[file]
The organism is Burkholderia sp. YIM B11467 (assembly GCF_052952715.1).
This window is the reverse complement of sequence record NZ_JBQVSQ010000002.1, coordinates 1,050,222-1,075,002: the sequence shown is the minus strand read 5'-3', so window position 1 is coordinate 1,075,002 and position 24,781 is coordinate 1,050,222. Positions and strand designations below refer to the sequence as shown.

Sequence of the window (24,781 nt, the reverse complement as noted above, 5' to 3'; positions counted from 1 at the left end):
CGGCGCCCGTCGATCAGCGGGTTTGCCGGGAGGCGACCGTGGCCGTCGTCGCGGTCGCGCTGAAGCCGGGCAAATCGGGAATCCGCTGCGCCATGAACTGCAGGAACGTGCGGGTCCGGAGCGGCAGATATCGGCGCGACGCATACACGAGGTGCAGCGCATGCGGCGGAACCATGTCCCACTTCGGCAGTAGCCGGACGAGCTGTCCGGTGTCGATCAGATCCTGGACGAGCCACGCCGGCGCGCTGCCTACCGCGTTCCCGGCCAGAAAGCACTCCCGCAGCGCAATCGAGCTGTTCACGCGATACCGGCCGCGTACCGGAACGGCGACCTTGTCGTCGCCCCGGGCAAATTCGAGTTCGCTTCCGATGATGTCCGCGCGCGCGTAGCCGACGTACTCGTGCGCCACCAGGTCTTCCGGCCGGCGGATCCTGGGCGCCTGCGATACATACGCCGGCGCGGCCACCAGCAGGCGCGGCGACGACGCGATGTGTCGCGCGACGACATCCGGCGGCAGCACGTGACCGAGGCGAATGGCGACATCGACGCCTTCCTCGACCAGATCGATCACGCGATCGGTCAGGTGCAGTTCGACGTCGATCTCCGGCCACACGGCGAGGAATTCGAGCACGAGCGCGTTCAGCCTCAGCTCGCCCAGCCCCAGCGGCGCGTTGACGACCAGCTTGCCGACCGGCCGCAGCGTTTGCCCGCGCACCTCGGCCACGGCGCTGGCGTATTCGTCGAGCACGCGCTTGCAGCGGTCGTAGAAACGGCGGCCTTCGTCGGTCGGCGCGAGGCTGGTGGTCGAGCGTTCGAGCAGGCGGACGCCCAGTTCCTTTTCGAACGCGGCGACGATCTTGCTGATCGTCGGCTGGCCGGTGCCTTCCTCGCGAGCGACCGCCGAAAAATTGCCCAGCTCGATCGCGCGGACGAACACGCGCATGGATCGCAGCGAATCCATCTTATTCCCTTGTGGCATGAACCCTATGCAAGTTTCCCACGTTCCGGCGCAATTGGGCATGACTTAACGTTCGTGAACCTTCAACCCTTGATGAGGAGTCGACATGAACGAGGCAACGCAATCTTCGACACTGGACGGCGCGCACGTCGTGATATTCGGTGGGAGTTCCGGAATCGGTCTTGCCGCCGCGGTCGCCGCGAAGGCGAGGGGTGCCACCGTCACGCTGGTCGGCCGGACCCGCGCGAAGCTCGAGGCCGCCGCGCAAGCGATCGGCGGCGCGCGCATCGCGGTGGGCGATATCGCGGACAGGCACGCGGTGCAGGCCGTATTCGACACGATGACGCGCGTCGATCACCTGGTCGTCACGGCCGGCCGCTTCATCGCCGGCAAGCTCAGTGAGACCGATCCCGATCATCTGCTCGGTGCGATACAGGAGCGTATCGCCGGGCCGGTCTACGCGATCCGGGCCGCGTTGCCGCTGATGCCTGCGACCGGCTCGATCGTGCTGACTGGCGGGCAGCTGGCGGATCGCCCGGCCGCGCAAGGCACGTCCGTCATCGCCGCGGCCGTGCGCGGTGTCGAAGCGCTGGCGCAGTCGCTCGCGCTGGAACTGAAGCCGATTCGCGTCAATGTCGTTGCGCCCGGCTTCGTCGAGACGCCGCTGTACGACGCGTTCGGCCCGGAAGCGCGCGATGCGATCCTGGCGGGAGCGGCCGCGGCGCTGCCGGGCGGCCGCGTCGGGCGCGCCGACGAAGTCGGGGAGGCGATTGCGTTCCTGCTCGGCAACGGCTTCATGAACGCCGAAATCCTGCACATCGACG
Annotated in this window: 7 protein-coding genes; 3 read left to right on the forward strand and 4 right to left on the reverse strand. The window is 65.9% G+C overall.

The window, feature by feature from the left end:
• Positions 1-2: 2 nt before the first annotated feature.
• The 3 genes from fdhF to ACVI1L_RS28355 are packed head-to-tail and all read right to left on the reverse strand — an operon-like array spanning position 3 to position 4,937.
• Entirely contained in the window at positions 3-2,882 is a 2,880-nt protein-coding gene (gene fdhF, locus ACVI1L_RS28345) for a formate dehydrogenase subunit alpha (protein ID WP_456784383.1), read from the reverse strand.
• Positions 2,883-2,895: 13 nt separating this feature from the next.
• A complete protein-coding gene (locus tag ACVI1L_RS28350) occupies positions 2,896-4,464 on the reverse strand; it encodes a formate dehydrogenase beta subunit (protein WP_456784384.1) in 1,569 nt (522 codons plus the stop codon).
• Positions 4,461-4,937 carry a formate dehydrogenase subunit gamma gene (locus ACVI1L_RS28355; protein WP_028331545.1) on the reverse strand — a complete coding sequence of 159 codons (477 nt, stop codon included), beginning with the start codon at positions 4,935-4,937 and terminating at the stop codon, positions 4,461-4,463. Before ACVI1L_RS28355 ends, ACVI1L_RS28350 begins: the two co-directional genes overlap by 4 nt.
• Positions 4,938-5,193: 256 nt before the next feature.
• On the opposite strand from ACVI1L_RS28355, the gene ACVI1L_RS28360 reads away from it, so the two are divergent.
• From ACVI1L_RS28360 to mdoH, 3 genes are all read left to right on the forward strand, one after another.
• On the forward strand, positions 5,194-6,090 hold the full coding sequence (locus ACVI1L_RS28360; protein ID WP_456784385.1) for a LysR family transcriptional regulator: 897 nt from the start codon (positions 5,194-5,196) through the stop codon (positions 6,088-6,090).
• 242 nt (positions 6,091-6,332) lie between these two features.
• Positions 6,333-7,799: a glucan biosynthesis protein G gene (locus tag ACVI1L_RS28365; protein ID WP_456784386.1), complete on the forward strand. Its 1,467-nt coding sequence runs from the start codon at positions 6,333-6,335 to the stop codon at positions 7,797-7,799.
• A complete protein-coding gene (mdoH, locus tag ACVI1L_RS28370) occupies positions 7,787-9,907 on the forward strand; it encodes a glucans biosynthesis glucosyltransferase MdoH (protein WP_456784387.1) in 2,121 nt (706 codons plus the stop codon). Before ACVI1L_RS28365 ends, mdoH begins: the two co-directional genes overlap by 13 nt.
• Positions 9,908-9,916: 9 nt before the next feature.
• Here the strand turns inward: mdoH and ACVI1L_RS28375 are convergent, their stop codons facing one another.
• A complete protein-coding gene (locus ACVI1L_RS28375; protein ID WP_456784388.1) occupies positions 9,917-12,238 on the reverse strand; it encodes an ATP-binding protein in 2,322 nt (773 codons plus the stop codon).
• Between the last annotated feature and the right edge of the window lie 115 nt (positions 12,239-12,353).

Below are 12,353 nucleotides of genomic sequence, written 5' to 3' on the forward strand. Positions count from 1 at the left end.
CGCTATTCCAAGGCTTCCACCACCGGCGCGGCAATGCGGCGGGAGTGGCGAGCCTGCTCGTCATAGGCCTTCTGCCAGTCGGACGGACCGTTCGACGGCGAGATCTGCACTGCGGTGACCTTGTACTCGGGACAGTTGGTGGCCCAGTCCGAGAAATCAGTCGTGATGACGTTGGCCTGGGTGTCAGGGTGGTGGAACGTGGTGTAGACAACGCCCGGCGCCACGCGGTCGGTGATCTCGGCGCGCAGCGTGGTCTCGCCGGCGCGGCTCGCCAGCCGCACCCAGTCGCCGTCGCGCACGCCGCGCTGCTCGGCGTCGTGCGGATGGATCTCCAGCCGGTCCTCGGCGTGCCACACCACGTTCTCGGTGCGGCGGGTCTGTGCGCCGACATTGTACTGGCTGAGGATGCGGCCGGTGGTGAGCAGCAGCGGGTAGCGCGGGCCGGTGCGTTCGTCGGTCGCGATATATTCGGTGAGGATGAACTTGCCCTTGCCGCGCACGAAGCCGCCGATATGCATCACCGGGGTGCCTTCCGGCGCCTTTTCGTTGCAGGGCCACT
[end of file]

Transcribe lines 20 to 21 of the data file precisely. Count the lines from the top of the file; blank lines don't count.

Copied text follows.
• Positions 9,908-9,916: 9 nt before the next feature.
• Here the strand turns inward: mdoH and ACVI1L_RS28375 are convergent, their stop codons facing one another.